Course Title: Food Chemistry

Part A: Course Overview

Course Title: Food Chemistry

Credit Points: 12.00


Terms

Course Code

Campus

Career

School

Learning Mode

Teaching Period(s)

CHEM1083

City Campus

Undergraduate

135H Applied Sciences

Face-to-Face

Sem 2 2006,
Sem 2 2007,
Sem 2 2008,
Sem 2 2009,
Sem 2 2010,
Sem 2 2011,
Sem 2 2012,
Sem 2 2013,
Sem 2 2014,
Sem 2 2015

CHEM1226

City Campus

Postgraduate

135H Applied Sciences

Face-to-Face

Sem 2 2006,
Sem 2 2007,
Sem 2 2008,
Sem 2 2009,
Sem 2 2010,
Sem 2 2011,
Sem 2 2012,
Sem 2 2013,
Sem 2 2014,
Sem 2 2015

Course Coordinator: Dr Darryl M Small

Course Coordinator Phone: +61 3 9925 2124

Course Coordinator Email: darryl.small@rmit.edu.au

Course Coordinator Location: Room 3.2.17

Course Coordinator Availability: by appointment


Pre-requisite Courses and Assumed Knowledge and Capabilities

There are no prerequisites for this subject.


Course Description

CHEM 1083 (UGRD) / CHEM1226 (PGRD) (Food Chemistry) is a one-semester course that focuses on the structure, function, stability and analysis of the molecules in foods. This emphasises components that play a role during food processing as well as those contributing to product quality and safety, including food additives, processing aids, micronutrients, and toxins. It provides direct experience in measurement of food components using a variety of methods particularly those based on the operation of analytical instrumentation. To complement the practical skills, you will also gain an understanding of the principles of analysis and experience in accessing and handling data, interpretation and presentation. You will work individually and in small teams, and hence this course develops your skills in responsibility, teamwork and leadership, negotiation, allocation of time and resources, as well as communication. Finally, you will present your results as formal reports, further developing your skills in written communication.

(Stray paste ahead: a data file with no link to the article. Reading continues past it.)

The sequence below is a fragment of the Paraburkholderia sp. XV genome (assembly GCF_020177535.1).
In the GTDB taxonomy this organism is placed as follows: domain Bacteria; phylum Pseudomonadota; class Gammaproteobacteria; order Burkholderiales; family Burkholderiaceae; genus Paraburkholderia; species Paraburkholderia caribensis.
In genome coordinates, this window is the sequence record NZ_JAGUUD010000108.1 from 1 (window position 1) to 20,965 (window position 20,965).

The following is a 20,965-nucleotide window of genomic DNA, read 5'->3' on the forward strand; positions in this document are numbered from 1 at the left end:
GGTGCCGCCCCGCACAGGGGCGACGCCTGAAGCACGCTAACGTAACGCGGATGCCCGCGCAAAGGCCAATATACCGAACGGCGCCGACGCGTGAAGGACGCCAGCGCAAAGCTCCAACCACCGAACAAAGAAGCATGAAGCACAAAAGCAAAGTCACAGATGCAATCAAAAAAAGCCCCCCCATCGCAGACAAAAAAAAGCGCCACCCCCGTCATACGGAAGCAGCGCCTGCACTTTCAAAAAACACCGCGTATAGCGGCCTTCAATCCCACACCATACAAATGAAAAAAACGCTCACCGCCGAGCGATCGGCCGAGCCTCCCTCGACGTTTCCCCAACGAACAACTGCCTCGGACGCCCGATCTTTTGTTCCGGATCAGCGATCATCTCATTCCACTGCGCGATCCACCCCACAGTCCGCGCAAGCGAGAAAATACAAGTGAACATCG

Objectives/Learning Outcomes/Capability Development

On completion of this course you should be able to:

  1. Demonstrate depth and breadth of knowledge in food chemistry by demonstrating a knowledge of, and applying, the principles and concepts of chemistry as they apply to food systems.
  2. Develop an understanding of the principles whereby food molecules can be selected for use as ingredients in food formulations and the related factors that might be controlled during to enhance product quality.
  3. Investigate and solve qualitative and quantitative problems in food chemistry, both individually and in teams, by synthesising and evaluating information from a range of sources, including traditional and emerging information technologies and
  4. Design and undertake practical food analysis in a safe and responsible
  5. Calculate, evaluate, interpret and present analytical results obtained during practical food analysis.


The emphasis will be on the decision making processes required in the selection of appropriate ingredients in order to achieve the particular sensory attributes during the processing of foods. This will incorporate the need for a clear definition of the objectives, critical thinking, accessing of relevant background material and data along with the current regulatory sources for the application. This course contributes to the B. Science Program Learning Outcomes at AQF Level 7:

 PLO-1 Coherent understanding of science

  • PLO-1.2 You will demonstrate a coherent understanding of the role and relevance of Food Science in
  • PLO-1.3 You will demonstrate an understanding of the role and importance of evidence in the continuous evolution of scientific
  • PLO-1.4 You will demonstrate an understanding of the significance of food science and nutrition to society

 PLO-2 Scientific knowledge

  • PLO-2.2 You will demonstrate an ability to implement the principles and practices that underpins product development, food processing and preservation, ingredients interaction, and quality
  • PLO-2.4 You will demonstrate an ability to apply quality assurance principles to food manufacture and molecular interactions in food, and /or an understanding of dietary guidelines and relevant regulatory standards

PLO-3 Inquiry, problem solving and critical thinking